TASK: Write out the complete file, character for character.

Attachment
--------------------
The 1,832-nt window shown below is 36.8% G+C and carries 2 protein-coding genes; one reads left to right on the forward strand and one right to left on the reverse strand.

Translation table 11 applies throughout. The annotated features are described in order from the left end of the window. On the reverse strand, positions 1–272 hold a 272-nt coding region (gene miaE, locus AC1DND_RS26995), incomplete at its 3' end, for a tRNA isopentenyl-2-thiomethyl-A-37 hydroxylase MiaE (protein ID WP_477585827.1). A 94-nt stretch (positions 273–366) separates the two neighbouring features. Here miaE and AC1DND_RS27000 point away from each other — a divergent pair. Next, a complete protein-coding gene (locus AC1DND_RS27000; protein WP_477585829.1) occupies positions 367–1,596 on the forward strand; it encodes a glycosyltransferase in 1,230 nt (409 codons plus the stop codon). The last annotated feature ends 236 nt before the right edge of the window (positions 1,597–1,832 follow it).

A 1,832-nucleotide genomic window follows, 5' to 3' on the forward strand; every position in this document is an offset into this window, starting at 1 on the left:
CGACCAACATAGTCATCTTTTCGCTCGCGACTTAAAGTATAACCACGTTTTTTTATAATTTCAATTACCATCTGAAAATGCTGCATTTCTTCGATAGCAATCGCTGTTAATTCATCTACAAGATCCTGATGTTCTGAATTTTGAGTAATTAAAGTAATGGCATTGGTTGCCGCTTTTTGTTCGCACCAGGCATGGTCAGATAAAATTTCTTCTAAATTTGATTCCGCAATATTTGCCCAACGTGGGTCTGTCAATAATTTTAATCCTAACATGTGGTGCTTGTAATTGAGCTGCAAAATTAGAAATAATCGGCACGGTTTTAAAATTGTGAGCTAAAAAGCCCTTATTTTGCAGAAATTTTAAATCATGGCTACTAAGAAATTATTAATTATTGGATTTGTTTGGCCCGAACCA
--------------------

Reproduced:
The 1,832-nt window shown below is 36.8% G+C and carries 2 protein-coding genes; one reads left to right on the forward strand and one right to left on the reverse strand.

Translation table 11 applies throughout. The annotated features are described in order from the left end of the window. On the reverse strand, positions 1–272 hold a 272-nt coding region (gene miaE, locus AC1DND_RS26995), incomplete at its 3' end, for a tRNA isopentenyl-2-thiomethyl-A-37 hydroxylase MiaE (protein ID WP_477585827.1). A 94-nt stretch (positions 273–366) separates the two neighbouring features. Here miaE and AC1DND_RS27000 point away from each other — a divergent pair. Next, a complete protein-coding gene (locus AC1DND_RS27000; protein WP_477585829.1) occupies positions 367–1,596 on the forward strand; it encodes a glycosyltransferase in 1,230 nt (409 codons plus the stop codon). The last annotated feature ends 236 nt before the right edge of the window (positions 1,597–1,832 follow it).

A 1,832-nucleotide genomic window follows, 5' to 3' on the forward strand; every position in this document is an offset into this window, starting at 1 on the left:
CGACCAACATAGTCATCTTTTCGCTCGCGACTTAAAGTATAACCACGTTTTTTTATAATTTCAATTACCATCTGAAAATGCTGCATTTCTTCGATAGCAATCGCTGTTAATTCATCTACAAGATCCTGATGTTCTGAATTTTGAGTAATTAAAGTAATGGCATTGGTTGCCGCTTTTTGTTCGCACCAGGCATGGTCAGATAAAATTTCTTCTAAATTTGATTCCGCAATATTTGCCCAACGTGGGTCTGTCAATAATTTTAATCCTAACATGTGGTGCTTGTAATTGAGCTGCAAAATTAGAAATAATCGGCACGGTTTTAAAATTGTGAGCTAAAAAGCCCTTATTTTGCAGAAATTTTAAATCATGGCTACTAAGAAATTATTAATTATTGGATTTGTTTGGCCCGAACCA